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A decade of unveiling the hidden universe: ALMA at 10

A decade of unveiling the hidden universe: ALMA at 10
Two North American 12-meters sit under the stars at the ALMA Operations Support Facility (OSF). Towards the left of the image in the distance is the Holography Tower. The antennas are able to receive a signal from this tower and use it to make a map of their surfaces. The individual panels that make up their surface can then be adjusted so that the surface is as close to being perfect parabola as possible. Credit: Carlos Padilla

On March 13th, 2023, astronomers around the world will mark the 10th anniversary of the inauguration of the Atacama Large Millimeter/submillimeter Array (ALMA), the world's largest radio telescope.

Over the past decade, the international ALMA collaboration—led by the U.S. National Science Foundation's National Radio Astronomy Observatory (NRAO), the European Southern Observatory (ESO), and the National Astronomical Observatory of Japan (NAOJ)— has revolutionized our understanding of the Universe and unveiled its secrets, from the formation of planets, stars, and galaxies to deciphering the chemistry of the cosmos, and even taking part in capturing the first images of black holes.

ALMA's decade of success was preceded by Early Science Observations in 2011, nearly a full two years before the telescope was inaugurated. This test period for ALMA yielded complex and beautiful images which revealed and violent galaxy mergers in the Antennae Galaxies at a level of detail no other telescopes on Earth had ever attained. These pre-inaugural observations allowed ALMA to grow into what it is today.

"Since its first light, ALMA has not only changed our understanding of the Universe, but also the way in which we look at it," said Tony Beasley, Director of NRAO and AUI Vice President for radio astronomy.

"In order to look deeper into the Universe and to see things that no other telescopes can see with such clarity, like water hiding out in the disks of young stars, and the in the heart of the Milky Way, we have continuously developed cutting-edge technology, including some of the fastest supercomputing processors in the world."

A decade of unveiling the hidden universe: ALMA at 10
ALMA image of the young star HL Tau and its protoplanetary disk. This best image ever of planet formation reveals multiple rings and gaps that herald the presence of emerging planets as they sweep their orbits clear of dust and gas. Originally imaged in 2014 by ALMA scientists, this updated image brings further clarity to the developing environment around HL Tau. Credit: ALMA(ESO/NAOJ/NRAO); C. Brogan, B. Saxton (NRAO/AUI/NSF)

ALMA consists of 66 antennas, spread over up to 16 kilometers—nearly 10 miles—on the Chajnantor Plateau of the Chilean Andes at 5,000 meters—or 16,404 feet—above sea level. The technology that makes the telescope special is borne of an international collaboration of 21 countries from across North America, Europe, and East Asia. NRAO's Central Development Laboratory (CDL) is responsible for the development of the Band 6 receiver, ALMA's most scientifically productive receiver, which was approved for upgrades in 2021.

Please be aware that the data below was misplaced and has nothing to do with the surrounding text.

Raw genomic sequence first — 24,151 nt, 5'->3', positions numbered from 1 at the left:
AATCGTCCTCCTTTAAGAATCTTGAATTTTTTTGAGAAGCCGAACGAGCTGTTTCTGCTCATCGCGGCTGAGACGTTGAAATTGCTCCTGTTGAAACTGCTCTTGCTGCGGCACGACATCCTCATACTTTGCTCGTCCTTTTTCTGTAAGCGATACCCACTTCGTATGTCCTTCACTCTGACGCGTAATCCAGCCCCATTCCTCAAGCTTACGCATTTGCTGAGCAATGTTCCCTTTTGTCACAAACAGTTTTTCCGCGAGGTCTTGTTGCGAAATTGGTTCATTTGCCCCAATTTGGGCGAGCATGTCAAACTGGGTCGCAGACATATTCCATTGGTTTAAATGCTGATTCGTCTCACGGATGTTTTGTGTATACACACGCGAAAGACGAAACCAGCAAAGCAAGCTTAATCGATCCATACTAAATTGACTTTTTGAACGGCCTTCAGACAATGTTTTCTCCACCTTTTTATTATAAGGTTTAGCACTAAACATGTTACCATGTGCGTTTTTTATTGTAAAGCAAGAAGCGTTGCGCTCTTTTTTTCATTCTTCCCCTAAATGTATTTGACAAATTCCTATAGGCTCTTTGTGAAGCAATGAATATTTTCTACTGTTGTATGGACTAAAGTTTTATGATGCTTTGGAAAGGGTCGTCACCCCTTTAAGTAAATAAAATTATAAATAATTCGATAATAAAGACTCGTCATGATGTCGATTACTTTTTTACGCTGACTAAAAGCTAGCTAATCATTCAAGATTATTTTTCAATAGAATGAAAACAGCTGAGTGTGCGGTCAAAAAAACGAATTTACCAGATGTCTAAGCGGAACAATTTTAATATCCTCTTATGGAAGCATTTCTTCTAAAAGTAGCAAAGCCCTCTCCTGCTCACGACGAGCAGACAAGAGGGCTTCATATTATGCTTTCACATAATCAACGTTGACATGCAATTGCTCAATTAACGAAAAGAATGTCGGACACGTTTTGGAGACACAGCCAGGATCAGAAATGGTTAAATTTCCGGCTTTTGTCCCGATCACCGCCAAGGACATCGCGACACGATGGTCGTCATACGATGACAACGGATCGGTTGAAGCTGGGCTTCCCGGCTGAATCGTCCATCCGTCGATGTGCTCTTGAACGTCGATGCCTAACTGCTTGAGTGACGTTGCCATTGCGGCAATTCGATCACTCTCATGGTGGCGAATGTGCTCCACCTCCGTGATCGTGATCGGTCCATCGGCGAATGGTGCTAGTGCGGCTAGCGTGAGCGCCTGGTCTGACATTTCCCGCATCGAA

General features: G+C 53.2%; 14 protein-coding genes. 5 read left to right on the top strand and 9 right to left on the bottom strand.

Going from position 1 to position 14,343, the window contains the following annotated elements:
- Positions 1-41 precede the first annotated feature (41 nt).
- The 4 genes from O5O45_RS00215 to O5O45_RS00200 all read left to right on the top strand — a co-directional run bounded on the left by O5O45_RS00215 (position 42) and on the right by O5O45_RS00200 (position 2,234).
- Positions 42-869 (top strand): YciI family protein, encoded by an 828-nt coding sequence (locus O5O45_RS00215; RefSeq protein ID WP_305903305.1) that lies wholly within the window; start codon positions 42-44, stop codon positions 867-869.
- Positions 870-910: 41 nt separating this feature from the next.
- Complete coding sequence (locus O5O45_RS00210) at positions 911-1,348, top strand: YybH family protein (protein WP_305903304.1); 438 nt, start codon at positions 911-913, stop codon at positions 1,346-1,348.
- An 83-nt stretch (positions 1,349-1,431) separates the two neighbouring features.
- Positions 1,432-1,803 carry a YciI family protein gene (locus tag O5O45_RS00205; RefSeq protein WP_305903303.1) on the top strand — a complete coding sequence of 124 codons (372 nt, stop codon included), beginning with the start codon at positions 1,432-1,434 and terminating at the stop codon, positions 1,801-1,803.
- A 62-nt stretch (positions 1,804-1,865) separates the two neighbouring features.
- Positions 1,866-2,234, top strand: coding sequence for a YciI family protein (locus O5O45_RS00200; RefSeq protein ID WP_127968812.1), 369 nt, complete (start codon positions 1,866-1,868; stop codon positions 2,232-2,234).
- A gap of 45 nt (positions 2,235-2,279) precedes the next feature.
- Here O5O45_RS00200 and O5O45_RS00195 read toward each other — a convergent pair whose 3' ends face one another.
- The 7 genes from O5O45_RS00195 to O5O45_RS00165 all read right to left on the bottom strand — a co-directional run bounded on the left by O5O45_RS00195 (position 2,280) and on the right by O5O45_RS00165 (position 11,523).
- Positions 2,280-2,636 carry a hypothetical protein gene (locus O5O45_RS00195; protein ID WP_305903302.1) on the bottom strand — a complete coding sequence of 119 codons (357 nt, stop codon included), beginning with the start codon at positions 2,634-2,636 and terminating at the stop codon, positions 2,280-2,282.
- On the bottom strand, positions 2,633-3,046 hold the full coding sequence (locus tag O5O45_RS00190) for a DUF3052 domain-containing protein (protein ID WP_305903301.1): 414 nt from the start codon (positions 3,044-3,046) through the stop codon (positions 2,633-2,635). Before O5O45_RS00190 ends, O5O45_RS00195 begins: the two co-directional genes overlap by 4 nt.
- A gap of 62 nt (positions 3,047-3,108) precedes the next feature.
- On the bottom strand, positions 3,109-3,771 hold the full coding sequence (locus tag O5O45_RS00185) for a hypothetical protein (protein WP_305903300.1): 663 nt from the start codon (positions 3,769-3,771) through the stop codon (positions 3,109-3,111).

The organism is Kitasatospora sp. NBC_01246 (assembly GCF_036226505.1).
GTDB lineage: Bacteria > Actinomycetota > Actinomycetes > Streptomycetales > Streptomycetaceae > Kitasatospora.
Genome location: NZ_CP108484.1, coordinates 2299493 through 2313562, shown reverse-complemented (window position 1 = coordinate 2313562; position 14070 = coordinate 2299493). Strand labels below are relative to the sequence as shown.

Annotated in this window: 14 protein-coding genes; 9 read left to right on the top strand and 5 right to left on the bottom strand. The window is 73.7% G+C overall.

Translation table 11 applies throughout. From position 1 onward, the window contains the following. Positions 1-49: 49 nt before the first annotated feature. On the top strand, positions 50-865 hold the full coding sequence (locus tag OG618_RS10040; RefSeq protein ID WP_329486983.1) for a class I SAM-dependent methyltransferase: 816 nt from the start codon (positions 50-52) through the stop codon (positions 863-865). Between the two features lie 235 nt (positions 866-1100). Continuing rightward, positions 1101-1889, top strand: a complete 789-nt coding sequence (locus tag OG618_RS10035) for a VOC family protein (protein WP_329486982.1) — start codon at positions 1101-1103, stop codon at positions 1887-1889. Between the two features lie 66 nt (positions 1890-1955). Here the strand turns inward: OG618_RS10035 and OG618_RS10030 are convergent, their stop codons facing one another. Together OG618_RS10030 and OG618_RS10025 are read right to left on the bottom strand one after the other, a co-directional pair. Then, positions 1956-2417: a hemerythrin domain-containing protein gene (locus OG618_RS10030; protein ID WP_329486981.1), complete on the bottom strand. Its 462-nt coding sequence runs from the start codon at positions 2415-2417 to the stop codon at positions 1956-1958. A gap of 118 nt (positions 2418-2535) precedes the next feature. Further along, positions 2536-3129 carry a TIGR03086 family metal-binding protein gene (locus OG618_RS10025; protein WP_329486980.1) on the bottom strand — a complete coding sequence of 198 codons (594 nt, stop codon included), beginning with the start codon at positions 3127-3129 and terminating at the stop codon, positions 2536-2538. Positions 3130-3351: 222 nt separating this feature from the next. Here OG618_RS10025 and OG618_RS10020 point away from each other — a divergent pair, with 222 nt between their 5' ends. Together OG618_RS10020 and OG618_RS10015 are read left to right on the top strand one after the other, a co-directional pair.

ALMA was also approved earlier this year for the development of a new central correlator and digital transmission system, upgrades that will eventually increase the system bandwidth by a factor of four, and that will be carried out by NRAO and several other partners. This technology, and other innovations like it, have supported ALMA-user scientists to produce more than 3,000 to date. That's nearly one publication per day for a decade.

A decade of unveiling the hidden universe: ALMA at 10
In this composite image of the merging cores of the Antennae Galaxies, optical (white and pink), radio (blue) and millimeter/submillimeter (orange and gold) overlay to show us the history and future of star formation. The optical image shows stars that are shining now. The radio shows gas that is probably too thin to become stars. And the mm/submm shows all the places where new stars will someday form. The Antennae Galaxies provided the first science images from ALMA in 2011 during early science observations. Credit: B. Saxton (NRAO/AUI/NSF) with data provided by ALMA (ESO/NAOJ/NAOJ) and NASA/ESA

"ALMA has captured the world's imagination since it unveiled its first images more than a decade ago, and it has opened new windows on the Universe that could not have been opened otherwise," said Karen Marrongelle, U.S. National Science Foundation Chief Operating Officer. "Our commitment to ALMA now and for the future is the same as it was then: to develop the technology that unlocks and expands our knowledge of the Milky Way and every other galaxy in our Universe."

Among ALMA's most notable contributions are the first clear pictures of planet formation, observed around the young star HL Tau by scientists from ALMA's partner regions and led by NRAO in 2014, and supermassive black holes M87* and SgrA*, observed by the Event Horizon Telescope (EHT) collaboration in 2019 and 2022, respectively.

"ALMA has transformed our understanding of the Universe and opened new research frontiers," said Sean Dougherty, Director of ALMA. "We are very proud of the accomplishments of the past decade and excited about the discoveries over the next ten years."

Citation: A decade of unveiling the hidden universe: ALMA at 10 (2023, March 13) retrieved 19 May 2024 from
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